Lilac in Winter by Susan Pogorzelski Blog Tour with Interview and Giveaway :)
Lilac in Winter by Susan Pogorzelski
Publication Date: May 26, 2019
Publisher: Brown Beagle Books
Lilac Sophia Carpenter is sixteen years old. She’s going to be sixteen years old for the rest of her life.
Confined to her bed as her health declines, Lilac lives her life in daydreams, imagining her love story to her former best friend, Nathan Emery. But Lilac and Nathan haven’t talked since that fateful night—the night of her sister’s wedding, when her health worsened and his life unraveled and the already-fractured pieces of their friendship became irreparable.
With the comfort of her daydreams becoming more and more elusive, Lilac must decide if reality can be greater than her own imagination when there’s little time left for living.
Link to Goodreads:https://www.goodreads.com/book/show/44565286-lilac-in-winter
Link to Tour Schedule:
ABOUT THE AUTHOR
Susan Pogorzelski is the award-winning author of Gold in the Days of Summer: A Novella.Her first full-length novel, The Last Letter, is a semi-autobiographical account of her experiences living with Chronic Lyme Disease and was an Honorable Mention in the 25th Annual Writer's Digest Self-Published Book Awards. When she's not writing her own stories of nostalgia and the magic of everyday life, she works as a consultant, editor, and creative coach at Brown Beagle Books and is the founder of LymeBrave Foundation, Inc. She lives in South-Central Pennsylvania with her family and two dogs.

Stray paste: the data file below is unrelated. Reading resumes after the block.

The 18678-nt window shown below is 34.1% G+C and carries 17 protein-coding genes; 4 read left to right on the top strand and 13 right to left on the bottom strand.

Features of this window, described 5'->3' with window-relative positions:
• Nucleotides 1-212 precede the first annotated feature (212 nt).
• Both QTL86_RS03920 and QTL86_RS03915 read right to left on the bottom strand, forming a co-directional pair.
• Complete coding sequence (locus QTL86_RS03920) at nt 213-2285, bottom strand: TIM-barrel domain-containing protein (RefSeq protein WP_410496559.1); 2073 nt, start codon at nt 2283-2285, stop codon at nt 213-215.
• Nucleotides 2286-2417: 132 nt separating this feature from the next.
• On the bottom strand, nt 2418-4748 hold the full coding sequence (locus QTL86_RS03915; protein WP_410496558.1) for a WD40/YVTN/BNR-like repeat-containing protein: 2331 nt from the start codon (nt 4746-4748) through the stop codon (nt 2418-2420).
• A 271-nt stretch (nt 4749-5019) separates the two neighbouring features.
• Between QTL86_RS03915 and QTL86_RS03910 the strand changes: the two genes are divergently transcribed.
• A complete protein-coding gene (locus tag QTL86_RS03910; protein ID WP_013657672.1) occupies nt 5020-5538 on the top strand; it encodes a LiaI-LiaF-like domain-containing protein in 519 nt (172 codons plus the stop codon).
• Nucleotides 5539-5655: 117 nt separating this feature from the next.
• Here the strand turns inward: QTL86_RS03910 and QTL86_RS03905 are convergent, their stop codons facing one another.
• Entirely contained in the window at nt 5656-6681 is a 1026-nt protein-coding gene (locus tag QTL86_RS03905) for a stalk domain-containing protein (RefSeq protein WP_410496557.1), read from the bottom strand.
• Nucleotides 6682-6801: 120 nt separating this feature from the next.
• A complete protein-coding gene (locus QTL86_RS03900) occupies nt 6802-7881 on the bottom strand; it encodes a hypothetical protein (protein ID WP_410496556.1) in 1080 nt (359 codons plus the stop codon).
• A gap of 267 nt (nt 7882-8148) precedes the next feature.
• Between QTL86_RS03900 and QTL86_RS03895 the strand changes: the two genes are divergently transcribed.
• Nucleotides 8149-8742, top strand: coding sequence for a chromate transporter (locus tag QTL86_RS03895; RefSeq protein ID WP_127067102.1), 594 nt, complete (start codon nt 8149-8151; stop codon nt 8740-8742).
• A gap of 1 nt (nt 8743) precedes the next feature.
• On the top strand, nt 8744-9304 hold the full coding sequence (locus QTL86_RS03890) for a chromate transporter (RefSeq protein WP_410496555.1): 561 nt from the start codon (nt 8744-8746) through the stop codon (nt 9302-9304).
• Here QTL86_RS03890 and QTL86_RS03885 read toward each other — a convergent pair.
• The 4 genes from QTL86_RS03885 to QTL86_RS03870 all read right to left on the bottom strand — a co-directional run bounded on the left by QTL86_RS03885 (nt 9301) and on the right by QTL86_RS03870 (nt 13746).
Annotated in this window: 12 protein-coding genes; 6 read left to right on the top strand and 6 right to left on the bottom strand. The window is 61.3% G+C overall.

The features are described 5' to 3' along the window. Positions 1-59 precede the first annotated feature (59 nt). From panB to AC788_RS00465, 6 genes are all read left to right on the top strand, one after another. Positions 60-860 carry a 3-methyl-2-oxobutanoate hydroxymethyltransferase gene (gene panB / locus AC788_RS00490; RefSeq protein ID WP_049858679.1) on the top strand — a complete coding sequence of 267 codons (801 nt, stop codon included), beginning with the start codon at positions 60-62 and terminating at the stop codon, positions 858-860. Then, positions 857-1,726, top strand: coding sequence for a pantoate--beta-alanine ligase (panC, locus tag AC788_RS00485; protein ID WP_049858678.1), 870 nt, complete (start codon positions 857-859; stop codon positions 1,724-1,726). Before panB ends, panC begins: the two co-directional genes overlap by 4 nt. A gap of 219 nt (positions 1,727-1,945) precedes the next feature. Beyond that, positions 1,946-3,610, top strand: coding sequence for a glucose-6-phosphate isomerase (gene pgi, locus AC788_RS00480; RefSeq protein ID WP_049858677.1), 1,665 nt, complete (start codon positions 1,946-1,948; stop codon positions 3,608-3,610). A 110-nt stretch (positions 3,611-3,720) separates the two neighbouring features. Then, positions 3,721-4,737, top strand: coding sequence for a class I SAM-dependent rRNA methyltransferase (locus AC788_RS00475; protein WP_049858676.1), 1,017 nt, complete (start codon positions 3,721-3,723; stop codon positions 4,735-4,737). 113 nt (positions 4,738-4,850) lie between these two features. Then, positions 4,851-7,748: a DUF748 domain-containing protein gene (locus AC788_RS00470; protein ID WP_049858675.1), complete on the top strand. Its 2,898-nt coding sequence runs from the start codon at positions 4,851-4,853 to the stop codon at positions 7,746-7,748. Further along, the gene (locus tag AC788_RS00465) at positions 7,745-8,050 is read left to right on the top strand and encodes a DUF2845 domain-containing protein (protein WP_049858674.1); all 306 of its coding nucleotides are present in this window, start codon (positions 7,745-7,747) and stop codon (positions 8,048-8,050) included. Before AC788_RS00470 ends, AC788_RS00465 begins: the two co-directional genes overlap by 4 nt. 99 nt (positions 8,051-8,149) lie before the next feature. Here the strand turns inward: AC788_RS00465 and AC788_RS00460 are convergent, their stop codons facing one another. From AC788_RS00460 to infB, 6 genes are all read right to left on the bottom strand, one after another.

What inspired you to write your book?
My second book and first full-length novel, The Last Letter, is a semi-autobiographical story based around my experiences living with chronic Lyme disease. Lilac in Winter is, in many ways, a companion in that it explores the emotions behind living with a terminal illness—something that I had to grasp and question myself when I was ill. When I was bedridden, I would daydream certain scenes of the way I wished my future would be—particularly when it came to falling in love again. Those thoughts marinated for years until Lilac showed up and began telling me her story—asking the question, is life always better than your dreams?
Do you have a specific writing style?
I tend to write shorter chapters because when I’m writing, the scenes come to me in bursts, almost similar to movie scenes. I’ve found that I prefer this, as it helps move the story along.
How did you come up with the title?
The title, Lilac in Winter, came to me almost as abruptly as Lilac herself did. Her voice was so vivid, sharing the first two sentences of her story with me: “My name is Lilac Sophia and I’m sixteen years old. I’m going to be sixteen years old for the rest of my life.” Her story just seemed to unfold naturally from there, and the title became a part of that. I didn’t understand why until I reached the last scene of the book. I’ve never had this experience with any other project, but writing Lilac felt nothing short of magical.
Is there a message in your novel that you want readers to grasp?
I hope that readers can find the message that they need when they read this book. I know, I know…that’s such a cop-out. But I truly believe the message will be different for everyone.
How much of the book is realistic?
Are experiences based on someone you know, or events in your own life? The emotions themselves, particularly what Lilac goes through, are ones I’ve experienced when dealing with illness myself.
What books have most influenced your life most?